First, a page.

choosing the right test to better answers the research questions

#1
Hello,

My research is about associative learning in worms, I train worms to associate two stimulus and measure their change in behavior
specifically, I expose the worms to chemicals called DA (attractive odor) or to DA together with HCl (aversive stimulus). the behavior test is called chemotaxis test, in which we measure the worms attraction toward DA, the assumption is that worms that where exposed to both DA and HCl will be less attracted to DA following the training, in this figure i'm testing different dilution of DA in the test (all 3 set of columns underwent the same training), and as you can see the smaller the dilution both DA and DA+HCl are Skewed toward more positive values of chemotaxis index (CI) because the DA concentration is higher - the attraction force is greater. my question is which analysis will better help me determine the best DA dilution in the test? me and my PI have difference of opinion regarding the analysis that best suited here. 1) two-way anova followed by multiple comparisons which to my understanding is the default analysis in this case. the problem is in my opinion is that one of the assumption of ANOVA is that distributions have the same variance, because anova create a sort of average variance which all data in compered against. I tested the variance using Levene's test and found p-value equals 0.180 so that means that technically I can assume equal variance. 2) perform two sample equal variance t-test between each pair, here the result is different as I get the smaller p-value for 1:100 dilution (probably because this dilution produce better homology in the data)
I think that even though ANOVA is the standard way to analyze similar data in this case it not right because it Skewed the p-value toward 1:1K dilution probably because this dilution gives the highest difference between the means (but not significantly) compared to the other dilutions, but in this specific case because I'm trying to determine the optimal dilution that will be most effective in the chemotaxis test, isn't it wrong to use anova that average the variance across dilutions and basically nullified the objective? won't a more right way will be to use series of unrelated t-test which will use each dilutions variance independently?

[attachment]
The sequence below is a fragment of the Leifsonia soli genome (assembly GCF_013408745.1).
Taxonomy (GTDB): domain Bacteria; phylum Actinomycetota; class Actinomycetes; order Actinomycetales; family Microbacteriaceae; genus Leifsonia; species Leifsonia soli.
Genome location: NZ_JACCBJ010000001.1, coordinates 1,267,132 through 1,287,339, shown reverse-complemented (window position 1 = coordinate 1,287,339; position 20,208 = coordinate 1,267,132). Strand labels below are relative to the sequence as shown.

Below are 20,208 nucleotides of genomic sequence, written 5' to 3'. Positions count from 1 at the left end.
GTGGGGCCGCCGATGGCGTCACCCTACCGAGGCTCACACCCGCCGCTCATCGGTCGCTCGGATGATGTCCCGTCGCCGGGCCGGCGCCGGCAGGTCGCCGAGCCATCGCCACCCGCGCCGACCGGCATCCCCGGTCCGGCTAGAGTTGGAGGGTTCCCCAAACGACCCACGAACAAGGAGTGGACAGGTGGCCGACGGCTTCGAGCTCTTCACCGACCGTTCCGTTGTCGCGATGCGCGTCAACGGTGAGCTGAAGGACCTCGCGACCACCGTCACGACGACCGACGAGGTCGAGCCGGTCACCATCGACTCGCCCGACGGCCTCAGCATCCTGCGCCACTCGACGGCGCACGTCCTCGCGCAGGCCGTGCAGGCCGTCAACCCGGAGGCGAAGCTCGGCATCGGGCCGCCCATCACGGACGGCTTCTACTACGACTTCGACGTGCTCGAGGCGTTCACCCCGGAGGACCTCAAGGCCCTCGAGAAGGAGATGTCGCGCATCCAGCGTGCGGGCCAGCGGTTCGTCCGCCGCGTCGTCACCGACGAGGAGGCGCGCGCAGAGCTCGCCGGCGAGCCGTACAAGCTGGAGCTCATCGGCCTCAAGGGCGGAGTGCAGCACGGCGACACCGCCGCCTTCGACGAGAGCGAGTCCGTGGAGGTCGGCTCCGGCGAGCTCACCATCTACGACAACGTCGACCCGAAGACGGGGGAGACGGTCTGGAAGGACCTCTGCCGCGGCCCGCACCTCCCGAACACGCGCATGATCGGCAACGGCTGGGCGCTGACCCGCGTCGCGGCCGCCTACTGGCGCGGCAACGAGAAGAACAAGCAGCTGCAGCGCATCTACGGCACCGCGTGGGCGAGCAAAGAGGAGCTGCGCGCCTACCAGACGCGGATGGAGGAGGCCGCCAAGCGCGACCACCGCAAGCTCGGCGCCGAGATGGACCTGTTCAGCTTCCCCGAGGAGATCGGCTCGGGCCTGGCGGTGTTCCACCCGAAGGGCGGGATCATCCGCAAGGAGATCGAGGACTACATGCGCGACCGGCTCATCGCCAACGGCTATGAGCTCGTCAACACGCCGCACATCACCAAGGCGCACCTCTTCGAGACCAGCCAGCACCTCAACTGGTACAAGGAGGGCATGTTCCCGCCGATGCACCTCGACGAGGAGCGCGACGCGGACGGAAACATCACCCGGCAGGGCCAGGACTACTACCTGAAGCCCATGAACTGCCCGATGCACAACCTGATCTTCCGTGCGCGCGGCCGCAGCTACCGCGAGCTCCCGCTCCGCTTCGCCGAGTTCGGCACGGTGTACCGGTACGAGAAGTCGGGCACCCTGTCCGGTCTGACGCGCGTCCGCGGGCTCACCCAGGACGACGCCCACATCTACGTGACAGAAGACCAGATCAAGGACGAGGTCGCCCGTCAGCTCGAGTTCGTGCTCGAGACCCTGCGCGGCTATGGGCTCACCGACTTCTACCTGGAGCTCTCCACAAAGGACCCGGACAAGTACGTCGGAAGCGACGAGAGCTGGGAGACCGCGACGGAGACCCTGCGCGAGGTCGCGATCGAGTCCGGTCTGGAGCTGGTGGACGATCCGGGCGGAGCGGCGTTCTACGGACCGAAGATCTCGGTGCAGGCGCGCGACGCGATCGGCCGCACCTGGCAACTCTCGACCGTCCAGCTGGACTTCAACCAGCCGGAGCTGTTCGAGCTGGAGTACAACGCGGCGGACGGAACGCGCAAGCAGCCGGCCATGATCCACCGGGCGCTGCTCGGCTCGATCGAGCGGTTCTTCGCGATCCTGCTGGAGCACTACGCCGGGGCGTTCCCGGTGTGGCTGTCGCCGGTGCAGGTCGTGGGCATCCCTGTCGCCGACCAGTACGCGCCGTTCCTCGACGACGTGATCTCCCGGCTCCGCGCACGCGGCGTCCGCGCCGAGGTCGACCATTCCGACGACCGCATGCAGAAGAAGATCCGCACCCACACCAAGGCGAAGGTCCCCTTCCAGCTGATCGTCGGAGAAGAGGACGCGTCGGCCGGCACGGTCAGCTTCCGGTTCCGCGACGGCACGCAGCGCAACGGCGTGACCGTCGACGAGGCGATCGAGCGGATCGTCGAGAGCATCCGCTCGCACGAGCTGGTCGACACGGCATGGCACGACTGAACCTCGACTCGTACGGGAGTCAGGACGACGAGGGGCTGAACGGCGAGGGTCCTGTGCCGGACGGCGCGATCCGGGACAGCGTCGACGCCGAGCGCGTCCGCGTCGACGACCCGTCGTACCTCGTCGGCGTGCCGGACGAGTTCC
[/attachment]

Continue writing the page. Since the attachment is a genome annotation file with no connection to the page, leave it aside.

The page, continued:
for your convenience I'm attaching the raw data and the two example of analysis
any insight will be most appreciated
thank you
Netanel
 

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Karabiner

TS Contributor
#2
I tested the variance using Levene's test and found p-value equals 0.180 so that means that technically I can assume equal variance.
Definetly not. You just weren't able to reject the null hypothesis of equal variance,
but the reason was not that the equal variance assumption was correct. Instedd,
your test had very poor power to detect unequal variances, due to very small
sample sizes.
2) perform two sample equal variance t-test between each pair, here the result is different as I get the smaller p-value for 1:100 dilution (probably because this dilution produce better homology in the data)
p-values are not indicators for effect sizes.
I'm trying to determine the optimal dilution that will be most effective in the chemotaxis test
I am not sure that I understand how you determine "most effective". Most effective = the largest
mean difference between conditions across the three dilutions?

With kind regards

Karabiner
 
#3
Thank you for your replay

regarding your last comment,
I am not sure that I understand how you determine "most effective". Most effective = the largest
mean difference between conditions across the three dilutions?
please ignore this part "I'm trying to determine the optimal dilution that will be most effective in the chemotaxis test"
based on the data and your understanding of the figure purpose, which of the two analysis whould you recommend and why? or maybe a different analysis ?

With gratitude
Netanel
 
#5
My research question was in which of the three dilutions I will get the largest mean difference between conditions, but I didn't see any significant difference, I do see that smaller dilution i.e. 1:100 gives smaller variance across data points, so I thought I can focus on that.
Am I wrong to think that in this specific case ANOVA Isn't right because it averages the variance? regardless of the research question
 

Karabiner

TS Contributor
#6
You do a 2-factorial analysis of variance, and if the interaction effect is not statistically significant,
then you have no evidence that the difference between conditions is different between dilutions.
Since the power of your test is poor due to small sample size, the issue is more or less undecided.
Moreover, the variances are very different between cells, which might influence the results. So
maybe you should consider to transform your dependent variable (if it makes sense scientifically,
e.g. often a log scale is more appropriate for a dependent variable), or apply robust standard errors
and/or you have a look at Bruce Weaver's contribution here.

With kind regards

Karabiner